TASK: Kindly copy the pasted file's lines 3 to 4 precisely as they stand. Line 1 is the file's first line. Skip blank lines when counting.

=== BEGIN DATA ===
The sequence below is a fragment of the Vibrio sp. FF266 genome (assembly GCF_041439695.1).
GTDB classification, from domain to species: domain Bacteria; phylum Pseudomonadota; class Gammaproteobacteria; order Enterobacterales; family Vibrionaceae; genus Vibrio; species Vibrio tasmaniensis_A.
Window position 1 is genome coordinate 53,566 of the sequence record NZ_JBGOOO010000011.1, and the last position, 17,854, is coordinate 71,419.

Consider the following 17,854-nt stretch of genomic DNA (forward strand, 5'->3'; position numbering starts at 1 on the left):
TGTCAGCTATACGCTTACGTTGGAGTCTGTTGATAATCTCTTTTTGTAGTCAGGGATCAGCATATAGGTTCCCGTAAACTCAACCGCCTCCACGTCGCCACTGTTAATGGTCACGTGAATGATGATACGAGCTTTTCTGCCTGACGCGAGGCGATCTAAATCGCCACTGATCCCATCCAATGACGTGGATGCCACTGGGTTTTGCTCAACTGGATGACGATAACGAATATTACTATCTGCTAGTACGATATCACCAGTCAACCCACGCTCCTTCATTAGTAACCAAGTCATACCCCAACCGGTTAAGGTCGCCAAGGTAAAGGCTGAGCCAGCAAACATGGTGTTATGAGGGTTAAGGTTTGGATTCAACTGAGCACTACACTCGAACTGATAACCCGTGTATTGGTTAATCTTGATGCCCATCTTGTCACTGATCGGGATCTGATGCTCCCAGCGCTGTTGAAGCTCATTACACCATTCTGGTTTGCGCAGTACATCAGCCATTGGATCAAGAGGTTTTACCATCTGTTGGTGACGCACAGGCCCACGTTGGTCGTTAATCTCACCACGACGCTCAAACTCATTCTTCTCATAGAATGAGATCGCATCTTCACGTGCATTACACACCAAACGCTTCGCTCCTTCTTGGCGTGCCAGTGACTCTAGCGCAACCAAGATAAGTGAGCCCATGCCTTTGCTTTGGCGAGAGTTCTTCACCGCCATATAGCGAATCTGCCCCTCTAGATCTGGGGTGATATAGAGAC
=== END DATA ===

Window position 1 is genome coordinate 53,566 of the sequence record NZ_JBGOOO010000011.1, and the last position, 17,854, is coordinate 71,419.

Consider the following 17,854-nt stretch of genomic DNA (forward strand, 5'->3'; position numbering starts at 1 on the left):